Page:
Most of the buildings on the lower site were originally wood frame construction except for the powerhouse and the majority of them were connected by enclosed weather proofed walkways. This made it possible to wear normal uniforms in most of the areas.

The upper and lower sites were connected by an overhead tramway and a road that was sometimes impassable during the winter. Primary electrical power for the upper site was furnished by the primary power plant on the lower site. Radar video was sent to the lower operations area via commercial Western Electric video transmission equipment. No family housing was provided as this was considered a remote unaccompanied tour (1 year).

Annual bulk supply shipments were made during the summer months under the Mona Lisa and later the Cool Barge programs. Airlift of supplies, mail and personnel was available year-round, weather providing.

Air-Ground Radio Communications

Separate radio facilities housed the radio equipment for communicating with aircraft.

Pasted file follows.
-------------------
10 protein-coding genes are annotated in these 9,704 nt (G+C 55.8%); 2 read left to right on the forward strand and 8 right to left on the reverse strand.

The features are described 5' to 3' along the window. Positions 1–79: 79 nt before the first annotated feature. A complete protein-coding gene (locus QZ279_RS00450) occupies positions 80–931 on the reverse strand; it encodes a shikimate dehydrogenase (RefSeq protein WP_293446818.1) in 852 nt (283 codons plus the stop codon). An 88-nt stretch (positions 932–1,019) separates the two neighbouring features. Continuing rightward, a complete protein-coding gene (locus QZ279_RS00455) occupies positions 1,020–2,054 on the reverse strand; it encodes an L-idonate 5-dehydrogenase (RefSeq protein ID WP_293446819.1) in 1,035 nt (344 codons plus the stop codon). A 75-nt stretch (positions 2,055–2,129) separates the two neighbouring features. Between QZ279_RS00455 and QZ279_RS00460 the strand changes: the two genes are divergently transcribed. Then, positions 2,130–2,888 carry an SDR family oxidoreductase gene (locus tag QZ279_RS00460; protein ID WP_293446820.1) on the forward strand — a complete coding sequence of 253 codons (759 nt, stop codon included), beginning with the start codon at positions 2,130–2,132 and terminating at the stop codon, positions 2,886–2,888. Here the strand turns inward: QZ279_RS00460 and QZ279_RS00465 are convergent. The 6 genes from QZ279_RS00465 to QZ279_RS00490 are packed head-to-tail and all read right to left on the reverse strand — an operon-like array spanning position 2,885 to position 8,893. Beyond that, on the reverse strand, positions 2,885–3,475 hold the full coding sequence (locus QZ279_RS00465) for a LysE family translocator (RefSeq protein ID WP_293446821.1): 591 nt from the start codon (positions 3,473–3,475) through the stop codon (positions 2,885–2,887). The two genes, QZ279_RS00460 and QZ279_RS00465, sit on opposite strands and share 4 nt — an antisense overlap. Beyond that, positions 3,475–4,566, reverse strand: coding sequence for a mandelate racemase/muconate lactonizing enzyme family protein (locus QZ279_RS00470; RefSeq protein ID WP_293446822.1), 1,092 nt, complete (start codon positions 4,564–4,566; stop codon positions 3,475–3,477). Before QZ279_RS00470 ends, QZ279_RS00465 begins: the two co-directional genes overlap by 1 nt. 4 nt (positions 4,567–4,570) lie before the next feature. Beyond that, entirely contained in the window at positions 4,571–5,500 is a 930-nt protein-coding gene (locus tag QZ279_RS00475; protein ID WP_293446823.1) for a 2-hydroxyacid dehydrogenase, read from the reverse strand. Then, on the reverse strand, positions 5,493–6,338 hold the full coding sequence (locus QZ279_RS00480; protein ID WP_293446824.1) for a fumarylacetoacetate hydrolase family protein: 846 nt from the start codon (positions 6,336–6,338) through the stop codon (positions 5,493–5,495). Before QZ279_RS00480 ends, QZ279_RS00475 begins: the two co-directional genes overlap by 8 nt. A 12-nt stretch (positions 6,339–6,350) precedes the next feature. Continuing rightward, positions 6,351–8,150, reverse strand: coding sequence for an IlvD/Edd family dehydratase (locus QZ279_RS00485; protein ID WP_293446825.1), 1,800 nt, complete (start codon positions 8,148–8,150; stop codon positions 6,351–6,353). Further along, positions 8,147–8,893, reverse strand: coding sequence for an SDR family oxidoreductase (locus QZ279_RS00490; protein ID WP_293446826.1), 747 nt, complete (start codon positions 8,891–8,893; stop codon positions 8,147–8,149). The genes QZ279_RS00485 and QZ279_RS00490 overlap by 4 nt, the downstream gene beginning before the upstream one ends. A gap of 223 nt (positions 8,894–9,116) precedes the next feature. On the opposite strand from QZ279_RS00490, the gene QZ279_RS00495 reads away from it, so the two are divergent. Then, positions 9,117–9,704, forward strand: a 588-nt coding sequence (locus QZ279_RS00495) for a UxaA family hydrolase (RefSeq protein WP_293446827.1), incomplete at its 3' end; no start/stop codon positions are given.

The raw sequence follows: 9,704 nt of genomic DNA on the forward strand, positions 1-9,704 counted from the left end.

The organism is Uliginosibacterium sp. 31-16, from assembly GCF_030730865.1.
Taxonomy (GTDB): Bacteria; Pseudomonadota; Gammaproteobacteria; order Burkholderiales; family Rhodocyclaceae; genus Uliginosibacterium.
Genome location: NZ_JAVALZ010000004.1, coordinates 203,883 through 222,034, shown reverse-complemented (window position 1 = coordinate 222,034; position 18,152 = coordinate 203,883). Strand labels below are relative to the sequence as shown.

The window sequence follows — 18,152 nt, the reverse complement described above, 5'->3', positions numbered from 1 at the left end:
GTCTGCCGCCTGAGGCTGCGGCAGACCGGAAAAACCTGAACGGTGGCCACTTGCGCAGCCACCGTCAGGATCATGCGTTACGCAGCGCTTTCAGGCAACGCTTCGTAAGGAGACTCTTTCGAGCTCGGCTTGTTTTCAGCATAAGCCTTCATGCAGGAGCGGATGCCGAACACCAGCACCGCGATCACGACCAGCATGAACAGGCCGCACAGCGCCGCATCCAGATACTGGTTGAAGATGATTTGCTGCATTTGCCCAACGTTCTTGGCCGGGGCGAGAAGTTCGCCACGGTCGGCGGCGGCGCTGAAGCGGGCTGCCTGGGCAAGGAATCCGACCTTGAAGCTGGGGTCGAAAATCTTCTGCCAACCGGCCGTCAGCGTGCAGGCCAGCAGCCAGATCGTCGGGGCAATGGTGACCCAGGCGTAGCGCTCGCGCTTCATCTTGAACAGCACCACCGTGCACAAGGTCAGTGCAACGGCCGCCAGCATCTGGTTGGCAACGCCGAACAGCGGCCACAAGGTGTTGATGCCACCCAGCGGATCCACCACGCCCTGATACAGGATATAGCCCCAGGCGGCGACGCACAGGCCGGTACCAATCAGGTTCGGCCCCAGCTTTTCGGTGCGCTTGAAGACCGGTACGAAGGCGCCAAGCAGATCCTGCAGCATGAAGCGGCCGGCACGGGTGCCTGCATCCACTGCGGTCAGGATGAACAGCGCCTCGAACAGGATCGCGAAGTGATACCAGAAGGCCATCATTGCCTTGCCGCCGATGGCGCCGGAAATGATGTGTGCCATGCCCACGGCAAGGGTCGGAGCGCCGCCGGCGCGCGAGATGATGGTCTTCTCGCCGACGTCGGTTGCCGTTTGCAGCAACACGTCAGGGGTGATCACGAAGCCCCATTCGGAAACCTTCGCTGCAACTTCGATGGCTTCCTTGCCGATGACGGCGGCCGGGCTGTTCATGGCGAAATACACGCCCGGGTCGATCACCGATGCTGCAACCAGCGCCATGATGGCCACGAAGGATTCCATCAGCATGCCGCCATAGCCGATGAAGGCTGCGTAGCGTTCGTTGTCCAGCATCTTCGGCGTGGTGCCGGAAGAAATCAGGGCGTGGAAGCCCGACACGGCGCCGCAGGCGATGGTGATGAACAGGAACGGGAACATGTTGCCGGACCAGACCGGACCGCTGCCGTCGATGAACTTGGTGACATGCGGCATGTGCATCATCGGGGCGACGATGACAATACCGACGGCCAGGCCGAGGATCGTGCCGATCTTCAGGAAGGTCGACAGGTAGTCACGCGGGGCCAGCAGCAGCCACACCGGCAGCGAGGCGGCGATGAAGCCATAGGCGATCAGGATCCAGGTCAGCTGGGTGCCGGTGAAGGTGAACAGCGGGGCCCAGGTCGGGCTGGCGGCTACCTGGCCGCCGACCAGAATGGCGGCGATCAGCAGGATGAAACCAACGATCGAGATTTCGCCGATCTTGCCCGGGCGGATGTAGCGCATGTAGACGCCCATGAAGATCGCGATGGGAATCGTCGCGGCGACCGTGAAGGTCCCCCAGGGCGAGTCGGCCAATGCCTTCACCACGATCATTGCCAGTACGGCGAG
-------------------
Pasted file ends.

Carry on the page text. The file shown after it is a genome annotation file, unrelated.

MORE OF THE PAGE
Northeast Cape White Alice Communications Site

After HF radio systems proved inadequate for command and control communications, the Air Force implemented the White Alice Communications System (WACS). This was a system of tropospheric scatter and microwave radio relay sites constructed during the mid-1950s to provide reliable communications to Alaska Air Command (AAC) AC&W system.

The Northeast Cape WACS linked to Anvil Mountain (126 miles) east and to Tin City (161 miles). Two pairs of 60' tropo billboard antennas were used. The site was constructed in 1957 and went operational on 17 Feb 1958. The equipment and power building was 5,280 square-foot and POL storage was a single 500 barrel tank. This WACS site was co-located with the Northeast Cape AC&W site and shared support facilities with them. The AC&W site closed in 1969 and thereafter the WACS site served as a link between Tin City and Anvil Mountain and provided its own support under contractor operation.